By Wendell Hanna Ph.D., ASMP, CHSE (Certified Hanna Somatic Educator)
I am proud to share that I am the first Associate Somatic Movement Professional (ASMP) to be welcomed into ISMETA membership and wanted to introduce myself. As a music education professor (San Francisco State University), I have worked alongside dance academics and practitioners for many years and we have always understood and respected each other through the commonality of sound and music. Somatic bodywork can often feel empty to me without the beauty and aesthetics of sound. That is why I have been exploring the combination of somatic bodywork with the therapeutic aspects of rhythmic entrainment and sound resonance.
Rhythmic entrainment is the natural synchronization of body movement with externally perceived rhythmic aspects of music. Clapping, bouncing, dancing, marching, bobbing your head to the beat of music are some examples of rhythmic entrainment. Rhythmic entrainment, however, is more than just enjoying music, it is a part of organic life. Scientists have observed the phenomenon of rhythmic synchronization in pendulum clocks, circadian rhythms, heart & intestinal muscle rhythms, menstrual cycles, firefly flashing, and in many other natural forms.
Sound resonance, another important acoustic phenomena, occurs in the body when external sounds resonate with the autonomic nervous system resulting in equalizing brain waves, increasing the depth of breathing, slowing the heart-beat, lowering blood pressure, reducing muscle tension, increasing circulation, and endorphin production in the brain. Sound resonance occurs when a sound wave strikes an object and their frequencies match, resulting in an increase in the amplitude of the struck object’s oscillations, in a sense giving it more vibrance, energy, and health. There are many exciting implications for sound/music medicine being used today with more sound-medicine applications being developed for the future.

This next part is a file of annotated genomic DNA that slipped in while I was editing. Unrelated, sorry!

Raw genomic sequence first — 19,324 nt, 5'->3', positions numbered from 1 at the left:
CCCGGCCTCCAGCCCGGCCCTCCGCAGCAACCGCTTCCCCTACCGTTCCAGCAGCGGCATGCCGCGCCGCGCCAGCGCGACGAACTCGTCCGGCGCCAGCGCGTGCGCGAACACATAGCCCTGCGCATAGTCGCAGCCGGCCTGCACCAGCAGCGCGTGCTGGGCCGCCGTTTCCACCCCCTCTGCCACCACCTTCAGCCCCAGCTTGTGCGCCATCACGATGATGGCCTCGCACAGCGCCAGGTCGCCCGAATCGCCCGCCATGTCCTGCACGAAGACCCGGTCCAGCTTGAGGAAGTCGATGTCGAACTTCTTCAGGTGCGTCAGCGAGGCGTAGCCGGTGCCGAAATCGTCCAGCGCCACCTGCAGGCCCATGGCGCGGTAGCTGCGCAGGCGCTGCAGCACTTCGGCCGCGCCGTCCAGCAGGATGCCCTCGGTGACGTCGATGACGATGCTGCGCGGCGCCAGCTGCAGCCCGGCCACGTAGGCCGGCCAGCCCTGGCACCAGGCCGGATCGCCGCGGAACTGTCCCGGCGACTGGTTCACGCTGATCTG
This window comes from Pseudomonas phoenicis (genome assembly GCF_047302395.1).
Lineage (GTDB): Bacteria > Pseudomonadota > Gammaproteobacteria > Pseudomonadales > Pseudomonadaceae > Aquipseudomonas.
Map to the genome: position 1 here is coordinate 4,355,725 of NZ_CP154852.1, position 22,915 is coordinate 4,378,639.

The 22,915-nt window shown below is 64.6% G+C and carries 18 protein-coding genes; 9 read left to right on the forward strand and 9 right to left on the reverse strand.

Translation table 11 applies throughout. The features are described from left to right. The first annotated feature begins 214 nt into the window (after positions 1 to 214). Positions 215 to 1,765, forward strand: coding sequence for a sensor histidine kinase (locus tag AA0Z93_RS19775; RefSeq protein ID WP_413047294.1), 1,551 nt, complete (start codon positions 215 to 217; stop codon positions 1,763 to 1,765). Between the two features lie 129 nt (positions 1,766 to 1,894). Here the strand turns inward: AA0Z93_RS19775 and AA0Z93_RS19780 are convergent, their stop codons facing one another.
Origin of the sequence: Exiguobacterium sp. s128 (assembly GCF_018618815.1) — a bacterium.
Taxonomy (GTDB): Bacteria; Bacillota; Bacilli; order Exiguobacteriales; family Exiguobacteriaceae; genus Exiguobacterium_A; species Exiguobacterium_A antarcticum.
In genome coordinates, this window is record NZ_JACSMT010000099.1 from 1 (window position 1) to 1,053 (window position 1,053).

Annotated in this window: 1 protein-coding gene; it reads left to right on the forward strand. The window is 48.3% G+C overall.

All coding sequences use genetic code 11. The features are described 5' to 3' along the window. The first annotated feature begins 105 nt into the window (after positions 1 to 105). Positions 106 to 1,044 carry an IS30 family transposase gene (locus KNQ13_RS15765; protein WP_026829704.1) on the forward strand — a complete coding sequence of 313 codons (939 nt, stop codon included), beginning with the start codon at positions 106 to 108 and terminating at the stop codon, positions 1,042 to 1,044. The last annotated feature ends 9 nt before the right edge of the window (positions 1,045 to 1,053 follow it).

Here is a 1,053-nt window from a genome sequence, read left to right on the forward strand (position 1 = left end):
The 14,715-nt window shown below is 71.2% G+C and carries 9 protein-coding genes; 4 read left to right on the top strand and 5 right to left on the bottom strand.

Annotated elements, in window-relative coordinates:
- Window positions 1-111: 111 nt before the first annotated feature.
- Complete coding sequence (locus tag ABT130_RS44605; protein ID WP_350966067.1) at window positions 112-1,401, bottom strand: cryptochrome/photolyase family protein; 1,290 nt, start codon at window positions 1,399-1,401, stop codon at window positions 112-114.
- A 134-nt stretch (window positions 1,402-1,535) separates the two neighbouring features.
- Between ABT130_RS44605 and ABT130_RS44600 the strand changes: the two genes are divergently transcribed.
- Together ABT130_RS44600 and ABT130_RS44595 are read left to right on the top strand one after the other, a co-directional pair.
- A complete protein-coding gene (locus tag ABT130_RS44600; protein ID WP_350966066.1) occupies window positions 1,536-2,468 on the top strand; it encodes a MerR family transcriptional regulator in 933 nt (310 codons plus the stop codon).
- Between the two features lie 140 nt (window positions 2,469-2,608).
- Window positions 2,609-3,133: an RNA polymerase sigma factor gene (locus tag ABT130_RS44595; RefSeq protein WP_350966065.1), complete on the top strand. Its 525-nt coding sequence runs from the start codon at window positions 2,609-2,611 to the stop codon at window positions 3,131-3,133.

My goal in creating Sound Somatics is to combine music/sound therapy with somatic bodywork with the goal of resetting overly constricted muscles in the body and enhancing first-person awareness and parasympathetic balance in one’s somatic system.
The use of slow music with even phrases during somatic bodywork exercises utilizes rhythmic entrainment to facilitate smooth conscious movement and makes repetition of the exercises more enjoyable. I am also exploring how to use sound resonance to guide the enhancement of proprioception and interoception abilities.
My hope is for my ISMETA colleagues to join me in appreciating the potential of sound and music in somatic movement education and therapy in the future. For more information about somatics with music and sound please see my website https://soundsomatics.net/ or contact me at firstname.lastname@example.org.